Familiarity breeds contempt. It’s true. I’ll bet each of you has friends or relatives who look down on your successes in life and downplay the advice you give them. Yet, they may hear something on TV in an ad or on the internet and immediately accept it as the gospel truth! I’ll bet all of you have a favorite soap you’ve used for years. It’s never failed you. But then you hear an ad for something new, your ears itch, and you go out and buy it. Familiarity breeds contempt! 150 years ago snake oil salesmen made their livelihood on this concept. Nothing has changed.

“Familiarity breeds contempt” also plagues the Christian Church today just as it did in Nazareth. We all know long-time church-goers who suddenly leave the tried and true because it isn’t flashy, doesn’t seem to excite them anymore, or perhaps doesn’t promise an immediate healing miracle or riches for their business. So, they leave to embrace some slick, glitzy group that seems more hip. We hear: “The Bible is a bit dry and outmoded for our modern society, better to embrace so-and-so’s 10 steps for a wonderful life! After all, it’s a New York Times best-seller!”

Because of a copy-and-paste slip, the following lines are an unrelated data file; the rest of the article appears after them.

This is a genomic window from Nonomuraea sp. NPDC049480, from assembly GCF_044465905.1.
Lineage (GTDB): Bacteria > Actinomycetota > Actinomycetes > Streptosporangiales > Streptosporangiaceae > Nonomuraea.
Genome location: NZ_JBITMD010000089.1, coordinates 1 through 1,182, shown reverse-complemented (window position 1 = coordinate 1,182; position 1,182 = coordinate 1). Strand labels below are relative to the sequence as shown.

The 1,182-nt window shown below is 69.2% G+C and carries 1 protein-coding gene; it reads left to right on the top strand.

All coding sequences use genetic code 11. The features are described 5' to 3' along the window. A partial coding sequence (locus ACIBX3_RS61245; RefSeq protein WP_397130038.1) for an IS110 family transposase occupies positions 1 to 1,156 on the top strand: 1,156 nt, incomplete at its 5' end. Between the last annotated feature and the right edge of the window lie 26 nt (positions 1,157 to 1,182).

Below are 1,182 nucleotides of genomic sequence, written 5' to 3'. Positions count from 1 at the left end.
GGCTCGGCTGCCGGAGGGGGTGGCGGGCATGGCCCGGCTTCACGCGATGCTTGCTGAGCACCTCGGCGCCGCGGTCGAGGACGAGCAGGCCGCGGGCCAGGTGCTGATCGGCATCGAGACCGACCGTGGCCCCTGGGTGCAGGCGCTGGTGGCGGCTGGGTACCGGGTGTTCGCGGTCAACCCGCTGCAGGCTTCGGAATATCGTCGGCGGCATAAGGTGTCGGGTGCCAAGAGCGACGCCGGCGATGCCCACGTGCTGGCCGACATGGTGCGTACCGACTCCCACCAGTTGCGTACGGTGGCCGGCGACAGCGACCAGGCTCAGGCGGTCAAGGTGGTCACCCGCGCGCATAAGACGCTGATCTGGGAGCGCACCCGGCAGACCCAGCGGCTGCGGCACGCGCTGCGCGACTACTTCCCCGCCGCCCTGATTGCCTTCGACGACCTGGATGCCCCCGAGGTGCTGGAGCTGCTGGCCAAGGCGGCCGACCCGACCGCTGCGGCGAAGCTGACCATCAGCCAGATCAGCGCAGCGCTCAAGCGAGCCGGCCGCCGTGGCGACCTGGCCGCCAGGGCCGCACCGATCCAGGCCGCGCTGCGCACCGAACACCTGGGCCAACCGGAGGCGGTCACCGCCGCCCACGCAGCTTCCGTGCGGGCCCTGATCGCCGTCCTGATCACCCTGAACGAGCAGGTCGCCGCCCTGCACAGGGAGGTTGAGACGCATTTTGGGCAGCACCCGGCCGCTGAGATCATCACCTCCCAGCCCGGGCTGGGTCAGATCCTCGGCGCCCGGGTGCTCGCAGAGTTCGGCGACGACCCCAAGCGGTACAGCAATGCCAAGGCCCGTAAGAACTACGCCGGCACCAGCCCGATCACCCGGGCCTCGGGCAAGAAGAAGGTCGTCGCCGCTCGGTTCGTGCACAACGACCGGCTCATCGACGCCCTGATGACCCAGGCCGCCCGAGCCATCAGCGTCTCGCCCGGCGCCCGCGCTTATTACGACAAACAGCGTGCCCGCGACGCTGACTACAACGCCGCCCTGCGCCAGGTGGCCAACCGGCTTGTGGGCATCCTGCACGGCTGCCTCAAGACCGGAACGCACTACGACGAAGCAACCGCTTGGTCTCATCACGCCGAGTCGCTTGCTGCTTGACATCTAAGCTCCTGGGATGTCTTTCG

I find it fascinating that Jesus wasn’t able to do any miracles in Nazareth aside from a few relatively simple ones. Either He wasn’t going to cast His pearls before swine, as the case may be; or, His heart was hurting at their unbelief and open rejection and thus, His heart just wasn’t in it. In any case, their attitude towards Jesus showed their lack of faith. So, what about you? What does your attitude show when it comes to Jesus? Maybe the world cannot see what’s in your heart, but Jesus can…..So, don’t break His heart again. Instead, listen, learn, and embrace His kind, forgiving heart as He reaches out to embrace you. Amen